VS.

Dear vs. Heavily

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Dearadjective

High in price; expensive.

‘The dearer the jewel, the greater the love expressed.’;

Heavilyadverb

In a heavy manner.

‘She fell heavily into bed.’; ‘He clomped heavily up the stairs in his boots.’; ‘The great clod trod heavily on my toes!’;

Dearadjective

Loved; lovable.

Heavilyadverb

With a great weight.

‘heavily burdened’;

Dearadjective

Loving, affectionate, heartfelt

‘Such dear embrace tenderly comforts even in this dear sorrow.’;

Heavilyadverb

To a considerable degree, to a great extent.

‘He relied heavily on the data collected by the others.’; ‘He drank heavily.’; ‘heavily in debt;’; ‘heavily tattooed’;

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Dearadjective

Precious to or greatly valued by someone.

‘The dearer the giver, the dearer the trinket he brings!’;

Heavilyadverb

In a manner designed for heavy duty.

‘heavily armed soldiers;’; ‘heavily armoured tanks;’; ‘heavily reinforced walls’;

Dearadjective

A formal way to start (possibly after my) addressing somebody at the beginning of a letter, memo etc.

‘Dear Sir/Madam/Miss, please notice our offices will be closed during the following bank holidays:nb....’;

Heavilyadverb

So as to be thick or heavy.

‘heavily built young men;’; ‘his heavily muscled arms’;

Dearadjective

A formal way to start (often after my) addressing somebody one likes or regards kindly.

‘My dear friend, I feel better as soon as you come sit beside my sickbed!’;

Heavilyadverb

In a laboured manner.

‘he breathed heavily’;

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Dearadjective

An ironic way to start (often after my) addressing an inferior.

‘My dear boy, if your grades don't pick up I won't bounce you on but over my knee!’;

Heavilyadverb

In a heavy manner; with great weight; as, to bear heavily on a thing; to be heavily loaded.

‘Heavily interested in those schemes of emigration.’;

Dearadjective

(obsolete) Noble.

Heavilyadverb

As if burdened with a great weight; slowly and laboriously; with difficulty; hence, in a slow, difficult, or suffering manner; sorrowfully.

‘And took off their chariot wheels, that they drave them heavily.’; ‘Why looks your grace so heavily to-day?’;

Dearadjective

Severe, or severely affected; sore.

Heavilyadverb

Greatly; intensely; as, heavily involved in a plot; heavily invested in real estate.

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Dearadjective

(obsolete) Fierce.

‘The Christens found the heathens dear, as the lion doth the bear.’;

Heavilyadverb

In large quantity; as, it rained heavily.

Dearnoun

A very kind, loving person.

‘My cousin is such a dear, always drawing me pictures.’;

Heavilyadverb

to a considerable degree;

‘he relied heavily on others' data’;

Dearnoun

A beloved person

Heavilyadverb

in a heavy-footed manner;

‘he walked heavily up the three flights to his room’;

Dearverb

(obsolete) To endear.

Heavilyadverb

with great force;

‘she hit her arm heavily against the wall’;

Dearadverb

dearly; at a high price

Heavilyadverb

in a manner designed for heavy duty;

‘a heavily constructed car’; ‘heavily armed’;

Dearadjective

Bearing a high price; high-priced; costly; expensive.

‘The cheapest of us is ten groats too dear.’;

Heavilyadverb

slowly as if burdened by much weight;

‘time hung heavy on their hands’;

Dearadjective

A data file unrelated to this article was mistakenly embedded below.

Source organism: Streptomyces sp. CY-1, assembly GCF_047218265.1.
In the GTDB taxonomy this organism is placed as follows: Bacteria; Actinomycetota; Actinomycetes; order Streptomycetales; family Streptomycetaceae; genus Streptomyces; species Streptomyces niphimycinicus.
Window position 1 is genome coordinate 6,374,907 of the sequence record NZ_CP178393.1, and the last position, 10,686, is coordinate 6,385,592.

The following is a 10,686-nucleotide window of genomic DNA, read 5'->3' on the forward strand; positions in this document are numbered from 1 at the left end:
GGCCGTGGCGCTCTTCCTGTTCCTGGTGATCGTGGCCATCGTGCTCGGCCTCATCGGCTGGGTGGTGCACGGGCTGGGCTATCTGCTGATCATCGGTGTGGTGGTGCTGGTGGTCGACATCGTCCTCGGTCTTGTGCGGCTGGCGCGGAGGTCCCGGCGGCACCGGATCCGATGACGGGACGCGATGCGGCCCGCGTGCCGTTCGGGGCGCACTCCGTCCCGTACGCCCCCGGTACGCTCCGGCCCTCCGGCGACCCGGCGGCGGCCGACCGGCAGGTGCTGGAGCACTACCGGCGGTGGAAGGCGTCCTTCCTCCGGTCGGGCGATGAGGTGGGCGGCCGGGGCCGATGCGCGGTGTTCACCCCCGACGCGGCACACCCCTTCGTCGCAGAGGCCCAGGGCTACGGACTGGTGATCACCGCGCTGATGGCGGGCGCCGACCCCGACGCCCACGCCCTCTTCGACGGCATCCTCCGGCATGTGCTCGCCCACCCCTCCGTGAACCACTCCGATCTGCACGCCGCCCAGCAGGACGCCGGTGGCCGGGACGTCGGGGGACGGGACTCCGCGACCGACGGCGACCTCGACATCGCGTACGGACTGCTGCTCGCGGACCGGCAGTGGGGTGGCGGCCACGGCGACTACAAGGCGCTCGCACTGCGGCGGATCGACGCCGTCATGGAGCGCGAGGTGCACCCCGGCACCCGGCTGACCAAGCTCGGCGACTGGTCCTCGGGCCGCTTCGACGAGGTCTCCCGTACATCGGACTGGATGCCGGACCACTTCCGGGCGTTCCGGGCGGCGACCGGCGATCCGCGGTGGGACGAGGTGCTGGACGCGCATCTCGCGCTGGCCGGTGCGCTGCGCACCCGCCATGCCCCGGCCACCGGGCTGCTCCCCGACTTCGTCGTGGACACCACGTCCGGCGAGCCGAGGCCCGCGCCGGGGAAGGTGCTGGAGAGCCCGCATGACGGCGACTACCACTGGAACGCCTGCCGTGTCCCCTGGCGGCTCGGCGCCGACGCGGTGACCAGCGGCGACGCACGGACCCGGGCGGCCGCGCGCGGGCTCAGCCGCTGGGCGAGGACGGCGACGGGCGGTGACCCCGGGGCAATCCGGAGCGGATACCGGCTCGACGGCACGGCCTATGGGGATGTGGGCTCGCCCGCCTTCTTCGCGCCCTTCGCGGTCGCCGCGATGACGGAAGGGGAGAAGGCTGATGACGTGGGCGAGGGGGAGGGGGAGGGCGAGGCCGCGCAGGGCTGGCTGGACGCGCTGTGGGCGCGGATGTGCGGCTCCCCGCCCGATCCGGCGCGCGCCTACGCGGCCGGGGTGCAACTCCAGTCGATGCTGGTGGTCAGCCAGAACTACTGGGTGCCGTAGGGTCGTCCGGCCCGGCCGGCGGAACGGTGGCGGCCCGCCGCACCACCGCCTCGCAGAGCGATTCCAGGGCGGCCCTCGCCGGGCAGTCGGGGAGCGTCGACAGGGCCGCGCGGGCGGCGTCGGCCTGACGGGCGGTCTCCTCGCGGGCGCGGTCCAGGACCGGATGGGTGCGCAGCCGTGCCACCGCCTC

Marked by scarcity or dearth, and exorbitance of price; as, a dear year.

Heavilyadverb

indulging excessively;

‘he drank heavily’;

Dearadjective

Highly valued; greatly beloved; cherished; precious.

‘Neither count I my life dear unto myself.’; ‘And the last joy was dearer than the rest.’; ‘Dear as remember'd kisses after death.’;

Dearadjective

Hence, close to the heart; heartfelt; present in mind; engaging the attention.

‘[I'll] leave you to attend him: some dear causeWill in concealment wrap me up awhile.’; ‘His dearest wish was to escape from the bustle and glitter of Whitehall.’;

Dearadjective

Of disagreeable things and antipathies.

‘In our dear peril.’; ‘Would I had met my dearest foe in heavenOr ever I had seen that day.’;

Dearnoun

A dear one; lover; sweetheart.

‘That kiss I carried from thee, dear.’;

Dearadverb

Dearly; at a high price.

‘If thou attempt it, it will cost thee dear.’;

Dearverb

To endear.

Dearnoun

a beloved person; used as terms of endearment

Dearnoun

a sweet innocent mild-mannered person (especially a child)

Dearadjective

dearly loved

Dearadjective

with or in a close or intimate relationship;

‘a good friend’; ‘my sisters and brothers are near and dear’;

Dearadjective

earnest;

‘one's dearest wish’; ‘devout wishes for their success’; ‘heartfelt condolences’;

Dearadjective

having a high price;

‘costly jewelry’; ‘high-priced merchandise’; ‘much too dear for my pocketbook’; ‘a pricey restaurant’;

Dearadverb

with affection;

‘she loved him dearly’; ‘he treats her affectionately’;

Dearadverb

at a great cost;

‘he paid dearly for the food’; ‘this cost him dear’;

Dearadjective

regarded with deep affection

‘he is very dear to me’; ‘a dear friend’;

Dearadjective

used in speech as a polite or affectionate form of address

‘Martin, my dear fellow’;

Dearadjective

used in the polite form of address at the start of a letter.

Dearadjective

endearing; sweet

‘a dear little puppy’;

Dearadjective

expensive

‘five pounds—that's a bit dear!’;

Dearnoun

used as an affectionate or friendly form of address

‘don't you worry, dear’;

Dearnoun

a sweet or endearing person

‘Harry's a dear’;

Dearadverb

at a high cost

‘they buy property cheaply and sell dear’;

Dearinterjection

used in expressions of surprise, dismay, or sympathy

‘oh dear, I've upset you’;

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